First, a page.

There is little doubt, one of the most heated topics in the church today is the role of faith in regards to homosexuality. It brings about likely more anger and debate than any other topic. It is a topic many refuse to engage in, yet, others bring to the forefront of discussion, especially amongst those of varying views. Kent Williamson, along with Paladin Pictures has done it once again, that is, produced and made a documentary that will raise eyebrows, create discussion, and cause the viewer to think. Just like their previous documentary, Rebellion of Thought, Stained Glass Rainbows is a must watch movie which will likely do more to engage conversation than raise tempers and create argument than any film on this subject ever done.
Stained Glass Rainbows does what a documentary film should, present various sides of a perspective without taking sides. While there may be some dogmatic viewers on either side of the topic of homosexuality and faith who will have trouble with the film, I watched a private screening with persons on varying sides, from one extreme to the other and the universal opinion of each person was the film was fairly done and respectful to all sides. It isn’t to say the film makers don’t have an opinion, they likely do, but a good documentary isn’t to do what Michael Moore often does in exaggerating truths and disrespecting the subject matter and opinion of those in the film, but instead, to present facts and let those facts and opinions of those being filmed be enough to provide their perspective.
Kent Williamson does a tremendous job in his work. As an independent filmmaker I can think of few I respect more, not just in the subject matter of his films but the quality of work, from sound to lighting and from cinematography to editing and direction. Stained Glass Rainbows is exceptional but beyond those things is the scripting to some extent, (normally a part of the editing process) in telling the story in a fair and respectful way. This film, much like the previous work Rebellion of Thought along tells a thought provoking story along with the documentary nature of the film. There are surprises and thought provoking footage, mixed in with humor and perspective that will challenge the viewer, no matter what their perspective.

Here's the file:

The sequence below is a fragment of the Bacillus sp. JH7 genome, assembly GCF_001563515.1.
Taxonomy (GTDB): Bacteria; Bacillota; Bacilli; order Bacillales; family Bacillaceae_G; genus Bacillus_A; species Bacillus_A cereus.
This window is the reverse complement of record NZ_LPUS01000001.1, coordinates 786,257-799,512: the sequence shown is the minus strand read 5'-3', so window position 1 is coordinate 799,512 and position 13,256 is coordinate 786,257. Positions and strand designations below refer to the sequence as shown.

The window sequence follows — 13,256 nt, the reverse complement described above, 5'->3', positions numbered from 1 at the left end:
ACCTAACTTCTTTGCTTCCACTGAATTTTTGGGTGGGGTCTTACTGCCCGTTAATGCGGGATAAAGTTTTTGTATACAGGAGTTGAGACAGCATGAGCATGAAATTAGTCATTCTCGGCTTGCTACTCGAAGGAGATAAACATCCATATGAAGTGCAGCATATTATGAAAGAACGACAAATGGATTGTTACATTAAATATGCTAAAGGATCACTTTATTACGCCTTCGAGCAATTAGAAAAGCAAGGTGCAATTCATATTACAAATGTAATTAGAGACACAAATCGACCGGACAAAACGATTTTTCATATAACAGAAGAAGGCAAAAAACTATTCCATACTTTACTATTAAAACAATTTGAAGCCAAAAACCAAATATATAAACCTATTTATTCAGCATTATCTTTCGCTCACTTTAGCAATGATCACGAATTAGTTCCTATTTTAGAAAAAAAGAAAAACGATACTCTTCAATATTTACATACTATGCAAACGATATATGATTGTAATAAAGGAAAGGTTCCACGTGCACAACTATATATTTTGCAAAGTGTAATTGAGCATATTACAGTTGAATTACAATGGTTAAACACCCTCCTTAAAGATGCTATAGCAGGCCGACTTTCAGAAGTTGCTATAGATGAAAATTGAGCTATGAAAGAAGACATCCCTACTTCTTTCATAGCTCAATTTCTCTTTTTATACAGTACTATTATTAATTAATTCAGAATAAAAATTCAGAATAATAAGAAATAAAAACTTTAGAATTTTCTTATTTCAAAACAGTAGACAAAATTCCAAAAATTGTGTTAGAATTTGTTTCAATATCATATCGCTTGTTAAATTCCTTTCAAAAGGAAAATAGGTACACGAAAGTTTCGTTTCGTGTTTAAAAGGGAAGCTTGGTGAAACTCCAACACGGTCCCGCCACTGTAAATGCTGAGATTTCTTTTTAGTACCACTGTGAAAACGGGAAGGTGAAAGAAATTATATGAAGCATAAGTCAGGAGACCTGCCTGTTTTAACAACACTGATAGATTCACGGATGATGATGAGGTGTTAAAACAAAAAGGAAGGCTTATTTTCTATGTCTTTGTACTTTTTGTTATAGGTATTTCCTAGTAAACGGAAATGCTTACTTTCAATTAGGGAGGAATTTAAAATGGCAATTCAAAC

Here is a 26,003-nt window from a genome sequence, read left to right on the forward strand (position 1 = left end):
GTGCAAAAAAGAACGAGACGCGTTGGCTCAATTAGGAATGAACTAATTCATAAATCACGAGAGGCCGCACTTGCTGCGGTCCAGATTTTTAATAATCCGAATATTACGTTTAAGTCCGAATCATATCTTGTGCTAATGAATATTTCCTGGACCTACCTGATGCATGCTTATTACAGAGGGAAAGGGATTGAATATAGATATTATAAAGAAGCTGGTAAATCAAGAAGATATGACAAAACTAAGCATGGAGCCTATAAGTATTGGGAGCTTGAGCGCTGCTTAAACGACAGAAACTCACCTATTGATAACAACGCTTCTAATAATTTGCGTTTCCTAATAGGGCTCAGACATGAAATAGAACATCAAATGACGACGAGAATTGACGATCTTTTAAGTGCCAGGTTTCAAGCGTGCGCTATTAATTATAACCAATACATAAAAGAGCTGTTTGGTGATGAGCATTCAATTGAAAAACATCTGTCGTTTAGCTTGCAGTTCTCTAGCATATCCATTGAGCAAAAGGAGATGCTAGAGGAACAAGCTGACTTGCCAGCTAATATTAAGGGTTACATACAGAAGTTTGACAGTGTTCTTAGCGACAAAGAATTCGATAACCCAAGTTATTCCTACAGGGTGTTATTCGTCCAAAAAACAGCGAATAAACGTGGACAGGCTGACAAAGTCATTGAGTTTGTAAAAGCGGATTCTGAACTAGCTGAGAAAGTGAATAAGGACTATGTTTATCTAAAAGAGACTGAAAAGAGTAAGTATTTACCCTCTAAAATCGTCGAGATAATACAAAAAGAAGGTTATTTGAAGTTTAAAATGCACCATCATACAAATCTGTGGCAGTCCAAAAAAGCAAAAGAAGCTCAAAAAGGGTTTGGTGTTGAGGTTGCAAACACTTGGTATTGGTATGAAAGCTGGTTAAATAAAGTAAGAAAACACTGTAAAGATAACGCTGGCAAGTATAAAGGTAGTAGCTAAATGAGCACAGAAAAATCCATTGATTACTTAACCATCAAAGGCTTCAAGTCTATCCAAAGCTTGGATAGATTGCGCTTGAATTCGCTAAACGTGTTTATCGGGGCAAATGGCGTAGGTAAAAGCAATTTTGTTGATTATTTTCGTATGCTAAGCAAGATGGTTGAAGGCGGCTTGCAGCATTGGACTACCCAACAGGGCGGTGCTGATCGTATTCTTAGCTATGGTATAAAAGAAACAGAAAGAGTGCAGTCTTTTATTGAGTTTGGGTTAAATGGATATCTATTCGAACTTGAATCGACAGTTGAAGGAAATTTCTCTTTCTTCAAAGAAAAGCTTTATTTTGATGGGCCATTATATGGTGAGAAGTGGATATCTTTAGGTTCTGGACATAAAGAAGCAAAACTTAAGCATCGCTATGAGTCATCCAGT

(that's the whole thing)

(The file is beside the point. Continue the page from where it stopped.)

Stained Glass Rainbows includes interviews with various persons, from former Christian musicians such as Ric Alba and Sean Doty to theologians such as Robert Gagnon and Cindi Love along with numerous others. Included in those interviews is a surprisingly, respectful interview with Shirley Phelps-Roper, daughter of former Westboro Baptist Church Pastor Fred Phelps. Known for their protests at dead soldier funerals and homosexual events among other events.